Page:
At the same time, the airport’s further development depends on political decisions such as a widely discussed draft bill about granting Vladivostok Free Port status. The legislation that is expected to come into force in mid-2015 will encourage domestic and international entrepreneurship and trade as there will be no customs duties and visas. For the airport, it will give a tremendous boost to cargo and passenger traffic. The airport has already launched certification of its aerodrome complex to prove that it’s capable of handling cargo jets like the Boeing-748F.
Vladivostok International’s development will go hand in hand with the promotion of the region’s tourism attractiveness. The city received its 15 minutes of glory in 2012 when it hosted APEC but no further promotion of Russia’s Far Eastern region has been made. While more and more Russian tourists affected by the ruble’s devaluation choose Black Sea resorts as the alternative to holidays in Europe, Vladivostok remains a rather unpopular destination among Russian travelers because of the expensive tickets (Moscow-Vladivostok return ticket on average goes for US$250). We plan to ask the regional government and tourism authorities to subsidize Vladivostok-bound flights to help stimulate a hike in tourist flow to the city.
How does the consortium plan to develop the airport further?
The second stage of the airport’s development is planned for 2020-2030. By looking at the dynamics of the airport’s growth over the past five years (a 2.7-fold increase), we expect the annual traffic to reach six million passengers by 2030. Under the next cycle of the airport’s expansion we’re planning to upgrade its tech environment and add more boarding gates, security checkpoints, check-in counters and aircraft parking areas. That will require an additional RUB1bn (US$20 million) of investment. Moreover, if the tourist flow keeps increasing then there will be more hotels built near the airport and a new airline catering facility.
How will the airport be adapted to meet future demands and what will these demands be?
The major demand for the airport and for us as the owners is to make it profitable. Other objectives that derive from the main one include optimization of the operations, cost reduction, increasing passenger traffic, encouraging aviation and non-aviation commerce, adjusting relations with the airport’s partners, and development of real estate business on the territories adjacent to the airport.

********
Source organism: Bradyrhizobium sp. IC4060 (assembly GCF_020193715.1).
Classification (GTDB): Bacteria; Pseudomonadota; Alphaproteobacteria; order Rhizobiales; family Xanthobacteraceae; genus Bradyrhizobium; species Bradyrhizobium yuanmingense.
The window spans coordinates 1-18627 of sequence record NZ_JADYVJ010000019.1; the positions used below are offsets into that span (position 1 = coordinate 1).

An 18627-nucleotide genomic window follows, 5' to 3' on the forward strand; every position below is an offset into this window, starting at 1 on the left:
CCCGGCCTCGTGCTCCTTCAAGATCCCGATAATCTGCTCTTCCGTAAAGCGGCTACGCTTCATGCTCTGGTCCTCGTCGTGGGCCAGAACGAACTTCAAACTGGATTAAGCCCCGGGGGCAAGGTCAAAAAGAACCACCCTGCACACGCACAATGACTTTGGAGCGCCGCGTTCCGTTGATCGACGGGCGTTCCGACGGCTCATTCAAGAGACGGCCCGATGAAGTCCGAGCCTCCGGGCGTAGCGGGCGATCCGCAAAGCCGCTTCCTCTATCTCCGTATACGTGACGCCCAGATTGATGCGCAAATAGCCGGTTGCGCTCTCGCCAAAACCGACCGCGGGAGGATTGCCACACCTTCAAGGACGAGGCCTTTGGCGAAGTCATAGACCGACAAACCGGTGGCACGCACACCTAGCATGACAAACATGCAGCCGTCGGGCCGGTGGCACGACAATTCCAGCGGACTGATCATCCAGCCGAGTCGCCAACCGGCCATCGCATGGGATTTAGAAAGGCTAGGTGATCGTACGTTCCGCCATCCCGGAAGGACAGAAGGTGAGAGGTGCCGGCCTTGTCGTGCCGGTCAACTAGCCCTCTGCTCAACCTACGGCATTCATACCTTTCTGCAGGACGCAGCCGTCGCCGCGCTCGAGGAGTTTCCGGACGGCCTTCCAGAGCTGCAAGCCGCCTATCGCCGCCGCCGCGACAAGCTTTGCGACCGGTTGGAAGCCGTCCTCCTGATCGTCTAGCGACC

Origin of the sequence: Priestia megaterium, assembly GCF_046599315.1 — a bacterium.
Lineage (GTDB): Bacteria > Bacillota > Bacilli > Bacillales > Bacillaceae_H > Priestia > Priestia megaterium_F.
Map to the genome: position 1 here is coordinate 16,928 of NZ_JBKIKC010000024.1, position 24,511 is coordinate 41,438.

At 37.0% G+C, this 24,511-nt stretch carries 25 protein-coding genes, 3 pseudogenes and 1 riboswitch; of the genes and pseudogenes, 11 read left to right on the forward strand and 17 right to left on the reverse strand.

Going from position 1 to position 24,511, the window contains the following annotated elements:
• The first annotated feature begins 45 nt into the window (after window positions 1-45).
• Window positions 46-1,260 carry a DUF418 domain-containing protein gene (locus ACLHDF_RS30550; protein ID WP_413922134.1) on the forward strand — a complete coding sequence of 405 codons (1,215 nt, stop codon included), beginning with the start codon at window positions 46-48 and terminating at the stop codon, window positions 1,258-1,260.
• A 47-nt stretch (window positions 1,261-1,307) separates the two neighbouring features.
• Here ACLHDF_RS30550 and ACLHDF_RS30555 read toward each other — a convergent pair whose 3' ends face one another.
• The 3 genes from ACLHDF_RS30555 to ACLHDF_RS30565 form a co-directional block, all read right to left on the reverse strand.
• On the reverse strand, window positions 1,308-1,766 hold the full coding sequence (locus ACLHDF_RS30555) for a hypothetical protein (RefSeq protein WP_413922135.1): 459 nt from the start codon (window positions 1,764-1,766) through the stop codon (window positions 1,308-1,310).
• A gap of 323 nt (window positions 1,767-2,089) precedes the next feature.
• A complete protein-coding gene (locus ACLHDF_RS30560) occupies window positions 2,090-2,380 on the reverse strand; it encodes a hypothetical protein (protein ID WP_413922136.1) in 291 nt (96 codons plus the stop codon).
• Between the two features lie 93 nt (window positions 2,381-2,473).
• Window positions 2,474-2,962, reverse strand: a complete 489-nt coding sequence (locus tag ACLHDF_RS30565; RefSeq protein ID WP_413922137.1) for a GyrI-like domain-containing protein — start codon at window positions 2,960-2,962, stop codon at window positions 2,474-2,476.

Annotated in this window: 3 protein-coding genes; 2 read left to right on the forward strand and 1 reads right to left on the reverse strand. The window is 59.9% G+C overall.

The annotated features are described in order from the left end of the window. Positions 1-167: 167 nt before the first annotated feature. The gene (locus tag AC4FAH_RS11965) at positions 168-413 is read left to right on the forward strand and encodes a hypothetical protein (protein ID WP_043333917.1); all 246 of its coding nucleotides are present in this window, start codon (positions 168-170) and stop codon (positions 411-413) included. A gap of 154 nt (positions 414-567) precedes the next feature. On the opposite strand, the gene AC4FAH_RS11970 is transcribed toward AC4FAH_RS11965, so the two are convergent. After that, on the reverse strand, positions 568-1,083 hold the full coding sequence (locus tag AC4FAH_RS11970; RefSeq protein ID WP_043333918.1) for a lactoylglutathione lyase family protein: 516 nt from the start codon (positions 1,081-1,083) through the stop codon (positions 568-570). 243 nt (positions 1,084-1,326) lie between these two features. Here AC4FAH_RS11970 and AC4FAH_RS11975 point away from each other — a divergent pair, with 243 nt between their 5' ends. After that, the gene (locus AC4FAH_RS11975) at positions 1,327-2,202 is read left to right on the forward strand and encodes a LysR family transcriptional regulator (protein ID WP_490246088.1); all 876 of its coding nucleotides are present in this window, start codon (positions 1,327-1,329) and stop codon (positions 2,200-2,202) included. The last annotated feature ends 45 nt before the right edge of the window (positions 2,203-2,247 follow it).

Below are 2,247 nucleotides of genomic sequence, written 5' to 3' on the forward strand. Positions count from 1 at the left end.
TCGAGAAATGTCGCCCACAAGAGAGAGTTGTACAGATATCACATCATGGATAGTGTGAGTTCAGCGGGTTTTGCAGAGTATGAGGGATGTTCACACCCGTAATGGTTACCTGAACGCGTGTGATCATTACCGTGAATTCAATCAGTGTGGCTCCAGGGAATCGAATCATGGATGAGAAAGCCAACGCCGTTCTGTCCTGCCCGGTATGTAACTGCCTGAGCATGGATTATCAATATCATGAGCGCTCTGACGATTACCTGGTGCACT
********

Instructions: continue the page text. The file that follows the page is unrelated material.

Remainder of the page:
The strategic goal of Vladivostok International Airport is to become a major transport point on the road to Southeast Asia for Russian passengers, and an airport hub for flights between Northeast Asia and North America.
The development of Vladivostok Airport will have substantial social and economic benefits, which will result in increased viability on the international air traffic market, and reduce tariffs on international flights from Vladivostok. This will positively impact the accessibility of air transport services, the mobility of the region’s population, infrastructural development, creation of new jobs, and the improvement of the overall quality of life.
What potential challenges lie ahead?
The main challenge we’re facing now is the rapid development of the Asia-Pacific region which is causing fierce competition among the airports. Asian-Pacific countries are among the world’s most densely populated with over 400 million people living within a two-hour flight from Vladivostok. It’s an attractive market which should not be ignored.
Since the airport cannot exist in isolation from the region itself, our biggest challenge may be related to the overall image of the [Russian] Far East as a backward territory with no famous points of attraction. It’s the risk that we’ve taken following Basel Aero’s successful experience of running Sochi International Airport. Sochi used to be a Soviet-style resort with a dilapidated infrastructure and low-quality service. It is now one of the most attractive resort cities in Russia following the major facelift it underwent before the Winter Olympics in 2014. As a result, Sochi International Airport has seen growth, both in passenger numbers and in non-aviation commerce.
April 30, 2015
Interview by Daniel Symonds